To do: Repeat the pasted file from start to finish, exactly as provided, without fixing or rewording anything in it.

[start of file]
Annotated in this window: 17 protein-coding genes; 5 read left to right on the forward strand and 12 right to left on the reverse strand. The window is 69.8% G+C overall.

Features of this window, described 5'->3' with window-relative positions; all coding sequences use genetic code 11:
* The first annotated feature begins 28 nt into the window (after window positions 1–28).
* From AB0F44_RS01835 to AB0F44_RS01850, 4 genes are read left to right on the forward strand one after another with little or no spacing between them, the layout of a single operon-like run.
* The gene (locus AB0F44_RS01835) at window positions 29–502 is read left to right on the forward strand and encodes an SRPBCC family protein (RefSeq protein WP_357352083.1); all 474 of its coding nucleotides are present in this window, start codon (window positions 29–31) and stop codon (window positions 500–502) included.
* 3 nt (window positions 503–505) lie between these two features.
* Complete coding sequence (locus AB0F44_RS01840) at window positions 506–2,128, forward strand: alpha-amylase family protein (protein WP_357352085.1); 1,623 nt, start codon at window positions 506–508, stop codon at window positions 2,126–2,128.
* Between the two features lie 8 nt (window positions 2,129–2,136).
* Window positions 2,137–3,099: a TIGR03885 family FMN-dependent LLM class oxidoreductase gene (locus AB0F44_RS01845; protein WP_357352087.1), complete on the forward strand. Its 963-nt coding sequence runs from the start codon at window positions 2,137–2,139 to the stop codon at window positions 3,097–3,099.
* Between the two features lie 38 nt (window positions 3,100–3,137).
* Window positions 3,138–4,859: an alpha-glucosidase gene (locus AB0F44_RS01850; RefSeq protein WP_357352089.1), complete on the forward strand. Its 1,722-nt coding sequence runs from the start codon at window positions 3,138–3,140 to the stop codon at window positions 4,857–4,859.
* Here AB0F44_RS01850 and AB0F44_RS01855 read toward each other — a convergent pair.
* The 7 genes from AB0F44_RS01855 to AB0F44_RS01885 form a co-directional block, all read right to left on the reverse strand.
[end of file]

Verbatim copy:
Annotated in this window: 17 protein-coding genes; 5 read left to right on the forward strand and 12 right to left on the reverse strand. The window is 69.8% G+C overall.

Features of this window, described 5'->3' with window-relative positions; all coding sequences use genetic code 11:
* The first annotated feature begins 28 nt into the window (after window positions 1–28).
* From AB0F44_RS01835 to AB0F44_RS01850, 4 genes are read left to right on the forward strand one after another with little or no spacing between them, the layout of a single operon-like run.
* The gene (locus AB0F44_RS01835) at window positions 29–502 is read left to right on the forward strand and encodes an SRPBCC family protein (RefSeq protein WP_357352083.1); all 474 of its coding nucleotides are present in this window, start codon (window positions 29–31) and stop codon (window positions 500–502) included.
* 3 nt (window positions 503–505) lie between these two features.
* Complete coding sequence (locus AB0F44_RS01840) at window positions 506–2,128, forward strand: alpha-amylase family protein (protein WP_357352085.1); 1,623 nt, start codon at window positions 506–508, stop codon at window positions 2,126–2,128.
* Between the two features lie 8 nt (window positions 2,129–2,136).
* Window positions 2,137–3,099: a TIGR03885 family FMN-dependent LLM class oxidoreductase gene (locus AB0F44_RS01845; protein WP_357352087.1), complete on the forward strand. Its 963-nt coding sequence runs from the start codon at window positions 2,137–2,139 to the stop codon at window positions 3,097–3,099.
* Between the two features lie 38 nt (window positions 3,100–3,137).
* Window positions 3,138–4,859: an alpha-glucosidase gene (locus AB0F44_RS01850; RefSeq protein WP_357352089.1), complete on the forward strand. Its 1,722-nt coding sequence runs from the start codon at window positions 3,138–3,140 to the stop codon at window positions 4,857–4,859.
* Here AB0F44_RS01850 and AB0F44_RS01855 read toward each other — a convergent pair.
* The 7 genes from AB0F44_RS01855 to AB0F44_RS01885 form a co-directional block, all read right to left on the reverse strand.